Efus has been working for many years on the theme of surveillance technologies, notably as part of a European project (2007-2011) which studied interactions between citizens, cities, and video surveillance.
Efus is currently working on a research project on the ethics and efficiency of technologies, as part of a European project financed by the European Commission through the budgetary line FP7 for research and innovation. This project is titled SURVEILLE.
The role of Efus in this project is to gather the views of cities’ decision-makers and to contribute to recommendations that will feed the general research process. A work group, gathering a dozen European cities, among which some French cities, has been set up. It is tasked with studying the practices implemented by cities regarding surveillance technologies (not limited to video surveillance).
On the occasion of a meeting organised in Lyon as part of this project, on 27 February 2014, and presided by Jean-Louis Touraine, Member of Parliament, Rhône, and former Deputy Mayor of Lyon in charge of public order and security, Mark Burton-Page and Sebastian Sperber, of Efus, interviewed him on Lyon’s policy on surveillance technologies.
How would you evaluate the efficiency and cost-benefit ratio of CCTV in Lyon? What was the outcome of the analysis that was carried out with the University of Lyon in 2010?
Jean-Louis Touraine: Analysing the video system is of utmost importance. We were completely unbiased when we installed the CCTV system in Lyon; before its installation we were neither convinced by it nor opposed to it. The system required a large amount of investment, so we needed to be certain of its efficiency and guarantee that it would not threaten civil liberties. We therefore carried out an internal and subsequently an external evaluation with the help of a PhD student employed by the council (CIFRE thesis). This PhD student has been conducting a quantitative analysis of CCTV in Lyon for the past two years and works with the Universities of Lyon II and III, the polytechnic of Lausanne and the CNRS (the French National Centre for Scientific Research), where the PhD supervisors are based. This thesis is in its last year so it has not been defended yet, but it sheds light on several aspects.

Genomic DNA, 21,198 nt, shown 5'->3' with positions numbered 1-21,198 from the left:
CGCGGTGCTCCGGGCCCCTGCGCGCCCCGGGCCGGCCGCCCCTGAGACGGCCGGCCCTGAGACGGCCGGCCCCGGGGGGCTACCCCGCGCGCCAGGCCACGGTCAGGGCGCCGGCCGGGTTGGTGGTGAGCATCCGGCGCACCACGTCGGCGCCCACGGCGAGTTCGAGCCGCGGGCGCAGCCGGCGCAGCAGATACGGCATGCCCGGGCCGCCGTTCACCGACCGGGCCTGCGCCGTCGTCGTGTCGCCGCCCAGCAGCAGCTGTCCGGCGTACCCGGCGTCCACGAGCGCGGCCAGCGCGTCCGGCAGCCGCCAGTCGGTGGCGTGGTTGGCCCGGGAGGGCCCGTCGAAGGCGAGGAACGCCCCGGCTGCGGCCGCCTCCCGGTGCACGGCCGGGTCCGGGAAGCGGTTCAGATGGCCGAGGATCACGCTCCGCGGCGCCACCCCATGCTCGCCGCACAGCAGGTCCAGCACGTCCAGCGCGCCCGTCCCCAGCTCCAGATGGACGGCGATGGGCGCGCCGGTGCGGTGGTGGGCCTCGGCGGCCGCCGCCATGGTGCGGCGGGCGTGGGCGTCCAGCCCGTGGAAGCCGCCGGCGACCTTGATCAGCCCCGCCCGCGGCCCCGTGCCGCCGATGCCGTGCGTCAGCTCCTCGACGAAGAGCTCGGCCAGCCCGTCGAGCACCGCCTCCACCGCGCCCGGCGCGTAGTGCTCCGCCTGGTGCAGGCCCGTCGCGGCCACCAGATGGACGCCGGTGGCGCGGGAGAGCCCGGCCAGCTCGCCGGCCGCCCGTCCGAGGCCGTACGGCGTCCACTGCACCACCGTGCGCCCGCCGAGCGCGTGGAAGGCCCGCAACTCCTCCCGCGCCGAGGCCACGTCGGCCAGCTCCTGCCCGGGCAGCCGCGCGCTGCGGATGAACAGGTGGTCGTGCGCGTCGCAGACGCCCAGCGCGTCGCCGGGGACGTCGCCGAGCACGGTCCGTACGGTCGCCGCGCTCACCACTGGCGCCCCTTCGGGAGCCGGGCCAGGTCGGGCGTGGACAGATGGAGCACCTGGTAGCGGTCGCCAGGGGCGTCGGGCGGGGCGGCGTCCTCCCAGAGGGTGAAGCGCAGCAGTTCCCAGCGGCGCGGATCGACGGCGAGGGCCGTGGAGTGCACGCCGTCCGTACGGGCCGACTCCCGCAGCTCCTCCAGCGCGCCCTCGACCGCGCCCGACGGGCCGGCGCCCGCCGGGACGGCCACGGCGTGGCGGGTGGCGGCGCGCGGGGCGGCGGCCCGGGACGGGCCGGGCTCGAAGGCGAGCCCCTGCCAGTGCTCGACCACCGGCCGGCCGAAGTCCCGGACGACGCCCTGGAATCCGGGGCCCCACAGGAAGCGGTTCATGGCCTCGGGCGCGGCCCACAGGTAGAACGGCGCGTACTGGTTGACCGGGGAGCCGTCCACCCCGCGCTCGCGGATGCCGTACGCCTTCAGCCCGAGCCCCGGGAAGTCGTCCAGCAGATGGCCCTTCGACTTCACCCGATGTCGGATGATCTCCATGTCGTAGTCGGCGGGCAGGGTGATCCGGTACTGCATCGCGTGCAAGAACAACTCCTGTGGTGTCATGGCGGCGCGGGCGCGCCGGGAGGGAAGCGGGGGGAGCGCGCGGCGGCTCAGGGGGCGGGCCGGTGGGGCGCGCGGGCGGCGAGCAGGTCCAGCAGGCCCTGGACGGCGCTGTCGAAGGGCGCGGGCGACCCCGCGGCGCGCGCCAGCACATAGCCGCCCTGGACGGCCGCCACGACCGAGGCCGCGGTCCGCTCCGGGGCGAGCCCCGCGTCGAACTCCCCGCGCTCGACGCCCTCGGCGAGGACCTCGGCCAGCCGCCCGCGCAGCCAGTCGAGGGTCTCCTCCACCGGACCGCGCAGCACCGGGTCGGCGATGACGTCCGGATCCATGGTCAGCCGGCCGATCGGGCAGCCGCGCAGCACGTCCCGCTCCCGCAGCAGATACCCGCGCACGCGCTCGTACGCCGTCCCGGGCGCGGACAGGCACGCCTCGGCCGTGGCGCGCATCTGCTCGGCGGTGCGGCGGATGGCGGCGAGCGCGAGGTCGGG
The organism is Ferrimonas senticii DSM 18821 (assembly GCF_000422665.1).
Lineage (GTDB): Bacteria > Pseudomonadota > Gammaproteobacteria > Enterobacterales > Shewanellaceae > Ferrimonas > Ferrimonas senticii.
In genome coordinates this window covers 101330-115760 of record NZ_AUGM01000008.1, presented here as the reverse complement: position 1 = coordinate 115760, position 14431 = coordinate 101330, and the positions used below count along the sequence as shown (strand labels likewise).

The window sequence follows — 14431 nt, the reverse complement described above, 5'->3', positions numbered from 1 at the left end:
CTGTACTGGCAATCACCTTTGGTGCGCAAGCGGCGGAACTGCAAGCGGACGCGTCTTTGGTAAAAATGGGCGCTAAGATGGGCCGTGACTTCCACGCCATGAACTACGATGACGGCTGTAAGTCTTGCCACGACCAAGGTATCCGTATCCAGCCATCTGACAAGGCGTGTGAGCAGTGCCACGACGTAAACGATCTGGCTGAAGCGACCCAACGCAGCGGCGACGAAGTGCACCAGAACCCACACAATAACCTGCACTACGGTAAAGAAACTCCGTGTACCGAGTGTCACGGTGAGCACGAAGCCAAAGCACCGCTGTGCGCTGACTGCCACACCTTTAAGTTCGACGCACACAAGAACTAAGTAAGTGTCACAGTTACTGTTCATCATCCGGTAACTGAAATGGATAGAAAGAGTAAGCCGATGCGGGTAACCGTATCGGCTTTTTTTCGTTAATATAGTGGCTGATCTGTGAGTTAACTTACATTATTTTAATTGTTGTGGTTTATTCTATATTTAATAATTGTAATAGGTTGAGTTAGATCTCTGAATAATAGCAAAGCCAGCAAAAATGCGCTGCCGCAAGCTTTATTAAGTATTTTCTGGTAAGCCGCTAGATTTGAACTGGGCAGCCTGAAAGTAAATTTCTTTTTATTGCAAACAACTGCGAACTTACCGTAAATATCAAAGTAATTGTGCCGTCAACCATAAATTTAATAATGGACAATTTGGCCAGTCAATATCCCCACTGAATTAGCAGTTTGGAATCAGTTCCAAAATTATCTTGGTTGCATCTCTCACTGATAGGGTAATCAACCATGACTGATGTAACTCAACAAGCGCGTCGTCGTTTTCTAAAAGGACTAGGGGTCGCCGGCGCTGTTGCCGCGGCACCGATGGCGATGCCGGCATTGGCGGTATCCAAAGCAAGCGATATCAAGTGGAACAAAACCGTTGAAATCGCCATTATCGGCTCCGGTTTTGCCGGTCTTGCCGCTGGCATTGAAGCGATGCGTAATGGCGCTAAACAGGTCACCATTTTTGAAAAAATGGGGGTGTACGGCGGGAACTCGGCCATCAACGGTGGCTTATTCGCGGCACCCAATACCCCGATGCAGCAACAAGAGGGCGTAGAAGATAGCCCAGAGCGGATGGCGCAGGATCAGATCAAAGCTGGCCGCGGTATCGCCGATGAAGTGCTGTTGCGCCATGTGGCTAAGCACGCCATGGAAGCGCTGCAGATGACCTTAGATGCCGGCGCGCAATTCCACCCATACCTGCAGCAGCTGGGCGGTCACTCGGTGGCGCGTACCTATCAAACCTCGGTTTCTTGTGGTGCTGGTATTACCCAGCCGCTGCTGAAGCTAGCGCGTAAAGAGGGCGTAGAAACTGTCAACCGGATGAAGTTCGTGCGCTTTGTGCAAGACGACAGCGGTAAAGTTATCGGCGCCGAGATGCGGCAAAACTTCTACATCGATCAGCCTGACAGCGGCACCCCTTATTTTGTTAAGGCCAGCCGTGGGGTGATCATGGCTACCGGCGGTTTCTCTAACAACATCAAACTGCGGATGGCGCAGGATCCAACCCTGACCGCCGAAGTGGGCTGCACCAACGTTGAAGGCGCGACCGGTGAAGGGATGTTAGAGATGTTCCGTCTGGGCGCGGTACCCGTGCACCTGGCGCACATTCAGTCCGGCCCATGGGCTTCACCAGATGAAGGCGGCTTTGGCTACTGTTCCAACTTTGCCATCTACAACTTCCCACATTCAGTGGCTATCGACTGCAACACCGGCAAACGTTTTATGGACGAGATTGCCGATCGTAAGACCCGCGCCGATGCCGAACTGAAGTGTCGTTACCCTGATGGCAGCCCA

First of all, this does not just entail an analysis of the efficiency of CCTV simply by measuring prevention quantitatively, nor just a question of how much this will lower crime rates… because results vary depending on the time of day and the location. No unequivocal statements can be made as the efficiency that can be recorded at one level is not necessarily reproduced elsewhere. However what we know for certain is that CCTV leads to more criminal cases being solved successfully- over 2,000 in 2013 according to data reported by the national police. We also know for certain that CCTV enables better coordination and means we can be there for victims as through CCTV emergency services can be alerted to intervene in the event of an attack. CCTV also helps- and this is by no means insignificant- to manage the city; it helps local urban management. It is important to point out that CCTV is effective at night, provided that the street lighting is suitable, as it means we can respond to an emergency straight away; this enabled us to arrest two rapists in Lyon who had caused great social alarm.